13 January 2023
Many FP&A businesses today are faced with severe risks because they continue to operate in the old-fashioned manner and are not equipped to fulfill the functions that the leadership requires of them.
Today’s business executives must be very operationally agile in order to anticipate and react to shifting market conditions as well as possible threats and opportunities. Business agility has become a crucial component of success for many, and they want the same of their support and advisory roles. Recent global developments have made it very evident that businesses must be able to quickly analyze new scenarios, change course, and adapt to new circumstances. The CFO’s function as a strategic advisor and keeper of value and long-term performance is crucial in these times of transition. Many Financial Planning & Analysis (FP&A) firms, however, are not (yet) capable of handling the job.
Business leaders need assistance from FP&A as they help to modify a business’ behavior and procedures to flourish in the “new normal”. Together, they can navigate through dynamic and occasionally uncharted waters by spotting potential risks and fresh possibilities early enough to still have time to respond wisely.
The Missing Link
A controlling department’s primary tasks should no longer be historical data analysis, financial report creation, annual planning, and forecasting. In order to uncover hidden value and identify potential dangers, FP&A is required to act as advisors in strategic decision-making by combining data from all areas of the firm.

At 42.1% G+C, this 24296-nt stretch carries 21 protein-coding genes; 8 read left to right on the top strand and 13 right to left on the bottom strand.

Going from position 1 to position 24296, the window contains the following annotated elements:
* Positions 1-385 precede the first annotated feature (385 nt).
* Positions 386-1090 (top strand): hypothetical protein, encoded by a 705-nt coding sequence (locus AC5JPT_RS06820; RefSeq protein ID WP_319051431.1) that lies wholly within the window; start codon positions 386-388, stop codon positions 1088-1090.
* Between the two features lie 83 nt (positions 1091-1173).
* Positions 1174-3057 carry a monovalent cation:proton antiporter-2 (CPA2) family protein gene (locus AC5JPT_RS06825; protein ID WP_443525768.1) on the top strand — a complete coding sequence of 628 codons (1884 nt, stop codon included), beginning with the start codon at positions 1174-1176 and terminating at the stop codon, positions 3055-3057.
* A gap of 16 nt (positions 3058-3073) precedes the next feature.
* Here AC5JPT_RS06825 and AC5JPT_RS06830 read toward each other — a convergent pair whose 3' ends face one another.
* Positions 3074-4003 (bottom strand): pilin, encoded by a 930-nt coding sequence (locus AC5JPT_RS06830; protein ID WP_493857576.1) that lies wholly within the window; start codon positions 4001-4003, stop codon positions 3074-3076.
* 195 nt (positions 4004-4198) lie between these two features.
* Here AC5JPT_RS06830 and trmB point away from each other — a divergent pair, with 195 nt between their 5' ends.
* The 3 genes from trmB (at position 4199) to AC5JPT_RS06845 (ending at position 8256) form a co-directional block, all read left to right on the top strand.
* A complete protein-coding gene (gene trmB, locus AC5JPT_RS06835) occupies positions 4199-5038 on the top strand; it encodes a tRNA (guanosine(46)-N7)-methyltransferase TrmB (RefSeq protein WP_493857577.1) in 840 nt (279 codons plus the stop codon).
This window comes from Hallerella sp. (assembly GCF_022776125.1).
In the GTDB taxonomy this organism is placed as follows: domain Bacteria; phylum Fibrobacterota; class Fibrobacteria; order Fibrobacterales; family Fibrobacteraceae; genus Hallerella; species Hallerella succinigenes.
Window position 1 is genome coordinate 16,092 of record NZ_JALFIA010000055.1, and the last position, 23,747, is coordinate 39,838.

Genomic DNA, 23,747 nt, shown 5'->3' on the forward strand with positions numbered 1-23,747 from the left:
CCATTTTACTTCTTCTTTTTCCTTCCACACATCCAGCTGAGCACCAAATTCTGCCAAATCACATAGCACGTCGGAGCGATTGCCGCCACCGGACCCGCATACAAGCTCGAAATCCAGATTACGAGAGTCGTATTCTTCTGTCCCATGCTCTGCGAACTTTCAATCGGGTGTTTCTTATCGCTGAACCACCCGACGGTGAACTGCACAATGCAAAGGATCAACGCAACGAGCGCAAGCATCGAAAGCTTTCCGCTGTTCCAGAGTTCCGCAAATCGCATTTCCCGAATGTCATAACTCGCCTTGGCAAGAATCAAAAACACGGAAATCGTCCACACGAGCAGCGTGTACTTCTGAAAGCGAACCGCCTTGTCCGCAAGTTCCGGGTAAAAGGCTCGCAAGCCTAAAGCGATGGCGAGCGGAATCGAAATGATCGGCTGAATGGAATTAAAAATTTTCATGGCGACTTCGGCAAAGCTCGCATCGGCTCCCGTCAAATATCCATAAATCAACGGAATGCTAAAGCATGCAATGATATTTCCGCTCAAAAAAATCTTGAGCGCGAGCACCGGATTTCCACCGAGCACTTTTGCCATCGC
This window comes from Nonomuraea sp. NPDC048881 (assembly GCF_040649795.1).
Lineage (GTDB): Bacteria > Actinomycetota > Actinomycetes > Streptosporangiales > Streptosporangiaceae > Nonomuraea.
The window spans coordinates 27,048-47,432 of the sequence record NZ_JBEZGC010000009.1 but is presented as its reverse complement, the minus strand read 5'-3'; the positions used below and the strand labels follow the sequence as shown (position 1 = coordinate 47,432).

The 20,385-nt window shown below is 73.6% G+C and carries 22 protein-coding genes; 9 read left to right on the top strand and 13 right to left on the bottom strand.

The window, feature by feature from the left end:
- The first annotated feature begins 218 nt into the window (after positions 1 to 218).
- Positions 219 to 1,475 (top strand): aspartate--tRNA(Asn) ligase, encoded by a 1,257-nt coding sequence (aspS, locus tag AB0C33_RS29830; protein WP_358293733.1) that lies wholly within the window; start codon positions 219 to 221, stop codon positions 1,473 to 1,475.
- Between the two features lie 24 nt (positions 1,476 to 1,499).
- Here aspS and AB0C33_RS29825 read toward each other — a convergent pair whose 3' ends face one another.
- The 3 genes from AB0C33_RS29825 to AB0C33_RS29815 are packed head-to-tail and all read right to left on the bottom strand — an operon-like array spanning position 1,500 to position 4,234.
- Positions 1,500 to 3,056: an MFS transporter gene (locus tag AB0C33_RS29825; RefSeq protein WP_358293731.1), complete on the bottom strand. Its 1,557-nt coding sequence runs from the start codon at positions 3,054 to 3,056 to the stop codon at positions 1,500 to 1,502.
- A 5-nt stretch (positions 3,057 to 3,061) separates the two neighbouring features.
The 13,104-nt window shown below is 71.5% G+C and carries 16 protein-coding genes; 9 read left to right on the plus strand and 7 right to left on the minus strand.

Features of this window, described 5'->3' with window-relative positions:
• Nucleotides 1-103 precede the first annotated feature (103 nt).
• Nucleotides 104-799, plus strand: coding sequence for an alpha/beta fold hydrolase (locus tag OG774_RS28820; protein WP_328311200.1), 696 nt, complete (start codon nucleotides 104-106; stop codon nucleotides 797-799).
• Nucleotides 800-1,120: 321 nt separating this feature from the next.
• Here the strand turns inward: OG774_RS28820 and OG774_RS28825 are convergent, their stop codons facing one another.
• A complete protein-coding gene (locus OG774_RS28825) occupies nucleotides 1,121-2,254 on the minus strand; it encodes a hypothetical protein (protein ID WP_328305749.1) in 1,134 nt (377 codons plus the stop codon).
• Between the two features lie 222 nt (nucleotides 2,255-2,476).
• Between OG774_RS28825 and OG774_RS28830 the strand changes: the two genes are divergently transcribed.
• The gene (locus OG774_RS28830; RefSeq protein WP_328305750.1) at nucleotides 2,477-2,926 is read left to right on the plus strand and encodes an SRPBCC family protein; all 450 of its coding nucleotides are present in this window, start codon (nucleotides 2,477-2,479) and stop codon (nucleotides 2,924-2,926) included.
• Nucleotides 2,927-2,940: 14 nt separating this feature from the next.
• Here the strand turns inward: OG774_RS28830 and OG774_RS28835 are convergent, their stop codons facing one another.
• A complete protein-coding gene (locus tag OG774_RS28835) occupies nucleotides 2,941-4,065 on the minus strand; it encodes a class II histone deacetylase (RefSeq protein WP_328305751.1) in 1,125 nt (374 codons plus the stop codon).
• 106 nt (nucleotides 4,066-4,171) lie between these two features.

To meet this expectation, FP&A units are embracing new technology, relocating to the cloud, automating procedures and reporting, or enhancing existing datasets—but these efforts are insufficient to change the role FP&A plays in the value generation and steering process. Instead, in order to optimize their investments in new technology and data, FP&A must completely redesign how they cooperate, manage, empower, and distribute insights. The adoption of business agility is the crucial component needed to connect digitization and business effect for FP&A.
Agility Adds Value
Businesses that deliver quickly and responsibly, innovate and disrupt, and continuously adjust their organizational structures and modes of cooperation are said to be agile in business. The military is one of the most cutting-edge industries for organizational agility. Despite their organizational scale and complexity, armed forces must mobilize resources quickly and effectively to counter ever-evolving physical and digital threats. A traditional chain-of-command culture and a standardized, process-driven strategy are ineffective in this situation. Instead, military officials support the idea of “agile and adaptable leadership,” in which trained soldiers make decisions on the spot to carry out the leadership’s mission.